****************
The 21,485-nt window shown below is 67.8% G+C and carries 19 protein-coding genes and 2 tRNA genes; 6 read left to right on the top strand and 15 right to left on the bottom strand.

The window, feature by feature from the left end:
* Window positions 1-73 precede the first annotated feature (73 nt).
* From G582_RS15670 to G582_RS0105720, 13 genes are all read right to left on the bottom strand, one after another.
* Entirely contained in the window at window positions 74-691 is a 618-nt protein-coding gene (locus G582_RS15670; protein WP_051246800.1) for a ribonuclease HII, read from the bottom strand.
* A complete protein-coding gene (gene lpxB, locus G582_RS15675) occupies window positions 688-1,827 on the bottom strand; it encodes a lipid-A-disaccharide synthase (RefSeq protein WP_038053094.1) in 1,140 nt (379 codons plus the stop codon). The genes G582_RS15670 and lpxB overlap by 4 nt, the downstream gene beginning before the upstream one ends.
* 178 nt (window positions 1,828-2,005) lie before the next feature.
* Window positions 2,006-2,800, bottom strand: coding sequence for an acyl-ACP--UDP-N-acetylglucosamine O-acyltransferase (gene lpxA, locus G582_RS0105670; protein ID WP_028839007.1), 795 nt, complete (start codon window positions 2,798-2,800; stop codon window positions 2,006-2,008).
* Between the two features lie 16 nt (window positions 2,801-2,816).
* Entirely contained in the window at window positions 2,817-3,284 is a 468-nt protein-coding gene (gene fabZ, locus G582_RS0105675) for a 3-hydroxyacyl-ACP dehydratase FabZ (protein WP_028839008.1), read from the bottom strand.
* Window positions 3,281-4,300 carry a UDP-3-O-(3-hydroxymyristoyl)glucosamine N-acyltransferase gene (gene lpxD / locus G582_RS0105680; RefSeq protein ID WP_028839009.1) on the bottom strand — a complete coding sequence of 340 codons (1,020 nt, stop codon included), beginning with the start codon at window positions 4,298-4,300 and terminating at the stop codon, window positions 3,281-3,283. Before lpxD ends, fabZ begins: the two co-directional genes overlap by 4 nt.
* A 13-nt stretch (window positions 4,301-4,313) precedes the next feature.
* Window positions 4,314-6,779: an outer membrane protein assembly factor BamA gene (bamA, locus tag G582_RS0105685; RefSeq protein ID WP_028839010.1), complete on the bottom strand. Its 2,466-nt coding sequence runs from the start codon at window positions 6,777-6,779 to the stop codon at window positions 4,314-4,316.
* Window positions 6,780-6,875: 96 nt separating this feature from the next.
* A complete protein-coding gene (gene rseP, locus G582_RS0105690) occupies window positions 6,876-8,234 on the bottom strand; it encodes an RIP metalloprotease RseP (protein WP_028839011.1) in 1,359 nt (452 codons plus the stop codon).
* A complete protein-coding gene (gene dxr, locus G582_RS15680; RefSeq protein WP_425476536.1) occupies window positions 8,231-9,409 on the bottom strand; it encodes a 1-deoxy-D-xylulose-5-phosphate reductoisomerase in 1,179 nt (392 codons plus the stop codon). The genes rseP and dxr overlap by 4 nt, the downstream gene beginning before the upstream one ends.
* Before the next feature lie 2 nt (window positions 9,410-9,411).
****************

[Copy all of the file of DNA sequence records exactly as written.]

The 21,485-nt window shown below is 67.8% G+C and carries 19 protein-coding genes and 2 tRNA genes; 6 read left to right on the top strand and 15 right to left on the bottom strand.

The window, feature by feature from the left end:
* Window positions 1-73 precede the first annotated feature (73 nt).
* From G582_RS15670 to G582_RS0105720, 13 genes are all read right to left on the bottom strand, one after another.
* Entirely contained in the window at window positions 74-691 is a 618-nt protein-coding gene (locus G582_RS15670; protein WP_051246800.1) for a ribonuclease HII, read from the bottom strand.
* A complete protein-coding gene (gene lpxB, locus G582_RS15675) occupies window positions 688-1,827 on the bottom strand; it encodes a lipid-A-disaccharide synthase (RefSeq protein WP_038053094.1) in 1,140 nt (379 codons plus the stop codon). The genes G582_RS15670 and lpxB overlap by 4 nt, the downstream gene beginning before the upstream one ends.
* 178 nt (window positions 1,828-2,005) lie before the next feature.
* Window positions 2,006-2,800, bottom strand: coding sequence for an acyl-ACP--UDP-N-acetylglucosamine O-acyltransferase (gene lpxA, locus G582_RS0105670; protein ID WP_028839007.1), 795 nt, complete (start codon window positions 2,798-2,800; stop codon window positions 2,006-2,008).
* Between the two features lie 16 nt (window positions 2,801-2,816).
* Entirely contained in the window at window positions 2,817-3,284 is a 468-nt protein-coding gene (gene fabZ, locus G582_RS0105675) for a 3-hydroxyacyl-ACP dehydratase FabZ (protein WP_028839008.1), read from the bottom strand.
* Window positions 3,281-4,300 carry a UDP-3-O-(3-hydroxymyristoyl)glucosamine N-acyltransferase gene (gene lpxD / locus G582_RS0105680; RefSeq protein ID WP_028839009.1) on the bottom strand — a complete coding sequence of 340 codons (1,020 nt, stop codon included), beginning with the start codon at window positions 4,298-4,300 and terminating at the stop codon, window positions 3,281-3,283. Before lpxD ends, fabZ begins: the two co-directional genes overlap by 4 nt.
* A 13-nt stretch (window positions 4,301-4,313) precedes the next feature.
* Window positions 4,314-6,779: an outer membrane protein assembly factor BamA gene (bamA, locus tag G582_RS0105685; RefSeq protein ID WP_028839010.1), complete on the bottom strand. Its 2,466-nt coding sequence runs from the start codon at window positions 6,777-6,779 to the stop codon at window positions 4,314-4,316.
* Window positions 6,780-6,875: 96 nt separating this feature from the next.
* A complete protein-coding gene (gene rseP, locus G582_RS0105690) occupies window positions 6,876-8,234 on the bottom strand; it encodes an RIP metalloprotease RseP (protein WP_028839011.1) in 1,359 nt (452 codons plus the stop codon).
* A complete protein-coding gene (gene dxr, locus G582_RS15680; RefSeq protein WP_425476536.1) occupies window positions 8,231-9,409 on the bottom strand; it encodes a 1-deoxy-D-xylulose-5-phosphate reductoisomerase in 1,179 nt (392 codons plus the stop codon). The genes rseP and dxr overlap by 4 nt, the downstream gene beginning before the upstream one ends.
* Before the next feature lie 2 nt (window positions 9,410-9,411).